WHY THIS MATTERS IN BRIEF
Explosions are normally bad in engines, but done in the right way they are the future of jet engine design and hypersonic vehicles.
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Explosions get you much more bang from your fuel buck than combustion – if your engine can withstand them that it which is why Oblique Detonation Engines can push beyond Mach 17 without breaking apart. And now NASA, as well as DARPA and the US Military believes the Rotating Detonation Engine (RDE) could be the future of deep space travel, as well as long range Air to Ground missile systems and hypersonic aircraft in Anti Access Area Denial Environment (AAADE), and in NASA’s case they’re getting strong results in prototype testing.
Combustion engines are tried and true, and however angry they might look and sound in a top-fuel dragster or space rocket booster, the combustion process of oxidizing fuel in air is relatively slow and predictable. Detonation, on the other hand, is as chaotic and destructive as it sounds. It’s how most bombs work; you take an explosive fuel and hit it with a jolt of energy, and the chemical bonds holding each molecule together break apart, releasing wild amounts of energy in a shockwave that expands at supersonic speed.
See how it works
NASA, along with many other groups, wants to harness these explosions for a couple of key reasons. Firstly, detonation engines have a considerably higher theoretical level of efficiency than combustion engines, perhaps as much as 25%; they should be able to produce more thrust using less fuel and a smaller rocket – all of which is a win. In the engineering and economics of space flight, that means cheaper launches, more billable payload, and greater distances.
They’re also relevant to hypersonic flight. Combustion engines can only operate at subsonic airspeeds. To go supersonic or hypersonic, the intake air needs to be rapidly decelerated to a subsonic speed for combustion to take place. This generates heat and drag. Detonation occurs at supersonic speeds, so in addition to greater efficiency, you also reduce heat and drag in hypersonic applications since you don’t need to slow the air down nearly as much.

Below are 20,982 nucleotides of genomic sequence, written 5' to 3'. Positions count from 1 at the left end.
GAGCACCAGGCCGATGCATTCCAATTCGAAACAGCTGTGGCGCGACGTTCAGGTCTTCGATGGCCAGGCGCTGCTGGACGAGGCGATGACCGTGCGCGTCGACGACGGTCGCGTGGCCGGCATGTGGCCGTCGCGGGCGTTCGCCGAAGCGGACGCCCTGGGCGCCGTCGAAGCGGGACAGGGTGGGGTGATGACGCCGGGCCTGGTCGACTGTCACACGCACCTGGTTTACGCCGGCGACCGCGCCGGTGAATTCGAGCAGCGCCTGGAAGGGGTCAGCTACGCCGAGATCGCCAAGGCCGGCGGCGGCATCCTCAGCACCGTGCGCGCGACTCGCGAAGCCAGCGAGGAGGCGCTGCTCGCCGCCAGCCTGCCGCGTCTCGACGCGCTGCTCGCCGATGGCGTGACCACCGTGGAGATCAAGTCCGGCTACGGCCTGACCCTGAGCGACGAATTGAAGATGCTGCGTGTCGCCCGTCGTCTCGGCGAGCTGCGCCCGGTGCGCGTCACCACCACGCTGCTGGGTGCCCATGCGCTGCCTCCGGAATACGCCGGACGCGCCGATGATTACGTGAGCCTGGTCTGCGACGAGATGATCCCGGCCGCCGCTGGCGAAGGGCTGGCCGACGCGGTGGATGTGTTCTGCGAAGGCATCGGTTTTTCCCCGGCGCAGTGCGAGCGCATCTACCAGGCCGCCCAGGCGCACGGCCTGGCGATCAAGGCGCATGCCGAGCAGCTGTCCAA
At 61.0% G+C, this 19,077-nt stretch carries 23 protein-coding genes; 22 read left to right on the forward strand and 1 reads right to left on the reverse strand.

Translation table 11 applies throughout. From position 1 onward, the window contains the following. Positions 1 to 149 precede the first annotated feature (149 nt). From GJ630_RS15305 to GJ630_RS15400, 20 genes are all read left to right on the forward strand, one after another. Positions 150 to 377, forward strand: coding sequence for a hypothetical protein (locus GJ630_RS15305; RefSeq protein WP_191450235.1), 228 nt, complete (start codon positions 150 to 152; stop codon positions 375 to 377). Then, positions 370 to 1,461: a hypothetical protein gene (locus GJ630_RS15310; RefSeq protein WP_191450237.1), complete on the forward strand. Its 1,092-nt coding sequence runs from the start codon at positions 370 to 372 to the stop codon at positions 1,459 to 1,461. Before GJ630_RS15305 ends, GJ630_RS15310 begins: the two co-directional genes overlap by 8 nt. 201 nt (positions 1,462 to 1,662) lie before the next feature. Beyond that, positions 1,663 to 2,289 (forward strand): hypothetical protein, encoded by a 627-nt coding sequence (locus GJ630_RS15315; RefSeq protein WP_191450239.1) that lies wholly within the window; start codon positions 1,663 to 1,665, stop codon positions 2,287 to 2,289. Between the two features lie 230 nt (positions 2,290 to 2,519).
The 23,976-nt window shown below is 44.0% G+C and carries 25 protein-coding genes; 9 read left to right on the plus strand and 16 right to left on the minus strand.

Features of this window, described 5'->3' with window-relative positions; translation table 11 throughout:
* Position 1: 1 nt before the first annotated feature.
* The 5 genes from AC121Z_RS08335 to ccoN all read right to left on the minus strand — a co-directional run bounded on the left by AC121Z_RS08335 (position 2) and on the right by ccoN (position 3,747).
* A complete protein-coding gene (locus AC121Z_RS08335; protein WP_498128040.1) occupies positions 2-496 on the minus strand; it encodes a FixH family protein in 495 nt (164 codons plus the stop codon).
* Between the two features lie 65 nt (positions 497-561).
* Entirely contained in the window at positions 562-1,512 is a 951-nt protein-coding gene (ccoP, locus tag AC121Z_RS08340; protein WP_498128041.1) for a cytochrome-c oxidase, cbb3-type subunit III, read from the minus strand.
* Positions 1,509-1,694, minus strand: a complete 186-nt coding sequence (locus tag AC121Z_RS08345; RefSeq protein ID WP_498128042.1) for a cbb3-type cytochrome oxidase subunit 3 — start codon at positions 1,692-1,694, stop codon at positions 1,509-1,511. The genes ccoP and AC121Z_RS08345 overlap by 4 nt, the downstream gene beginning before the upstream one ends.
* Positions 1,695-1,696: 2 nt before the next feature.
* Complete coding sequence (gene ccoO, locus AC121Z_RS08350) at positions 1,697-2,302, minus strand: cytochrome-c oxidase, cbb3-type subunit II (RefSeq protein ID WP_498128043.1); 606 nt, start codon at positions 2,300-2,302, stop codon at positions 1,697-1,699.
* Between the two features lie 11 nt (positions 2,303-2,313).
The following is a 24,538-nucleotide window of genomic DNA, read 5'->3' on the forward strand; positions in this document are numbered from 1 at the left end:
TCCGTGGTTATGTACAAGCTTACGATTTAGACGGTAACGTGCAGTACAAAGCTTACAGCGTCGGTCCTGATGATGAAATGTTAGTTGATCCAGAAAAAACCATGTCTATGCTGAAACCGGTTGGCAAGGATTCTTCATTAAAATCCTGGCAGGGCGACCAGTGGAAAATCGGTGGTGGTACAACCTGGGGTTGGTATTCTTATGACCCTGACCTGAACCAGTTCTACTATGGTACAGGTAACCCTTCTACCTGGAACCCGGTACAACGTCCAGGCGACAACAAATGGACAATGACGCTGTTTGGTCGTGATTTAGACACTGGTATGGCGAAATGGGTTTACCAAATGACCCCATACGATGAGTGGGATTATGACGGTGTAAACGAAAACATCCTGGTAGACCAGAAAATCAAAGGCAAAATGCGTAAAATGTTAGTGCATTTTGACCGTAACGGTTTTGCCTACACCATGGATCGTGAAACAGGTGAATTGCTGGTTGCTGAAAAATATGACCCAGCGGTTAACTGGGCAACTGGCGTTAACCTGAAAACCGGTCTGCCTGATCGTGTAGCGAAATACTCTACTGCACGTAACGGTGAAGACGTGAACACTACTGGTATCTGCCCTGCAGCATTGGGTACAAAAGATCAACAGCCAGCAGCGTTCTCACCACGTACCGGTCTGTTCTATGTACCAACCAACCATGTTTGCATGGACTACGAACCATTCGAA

RDE’s, as opposed to oblique wave detonation engines or pulse detonation engines, use ring-shaped chambers and precisely-timed fuel injection to generate constant thrust. Each explosion sends out a shockwave that produces thrust, but it also travels around the ring to trigger the next explosion.
A number of groups are now reporting successful test firing of rotating detonation engines, from the University of Central Florida, working with the Air Force Research Laboratory, to Australia’s RMIT, working with DefendTex, to Houston company Venus Aerospace, Aerojet Rocketdyne, and others… Jaxa, the Japanese space agency, has even gone so far as to test a small one in space.
NASA is keeping its testing on terra firma for the time being, but it’s now announced the successful testing of a small RDE last year, in partnership with Indiana company In Space LLE. The engine was fired “over a dozen times, totalling nearly 10 minutes in duration,” so it’s clearly handled the major challenge for RDE development with aplomb – that being not to let your engine blow itself to bits.
The engine is built using powder bed fusion 3D printing, incorporating NASA’s own GRCop-42 copper alloy, which the agency says is key to its ability to withstand the extreme conditions of sustained detonation without overheating.
At full throttle, says NASA, the RDE produced “over 4,000 pounds of thrust for nearly a minute at an average chamber pressure of 622 pounds per square inch, the highest pressure rating for this design on record.” The testing included “successful performance of both deep throttling and internal ignition.”
With promising results in the bag, NASA has announced it’s scaling up to a fully reusable RDE in the 10,000-pound thrust class, where the team hopes it’ll be able to start demonstrating performance benefits over regular rocket engines. You can watch this thing fire in the video above.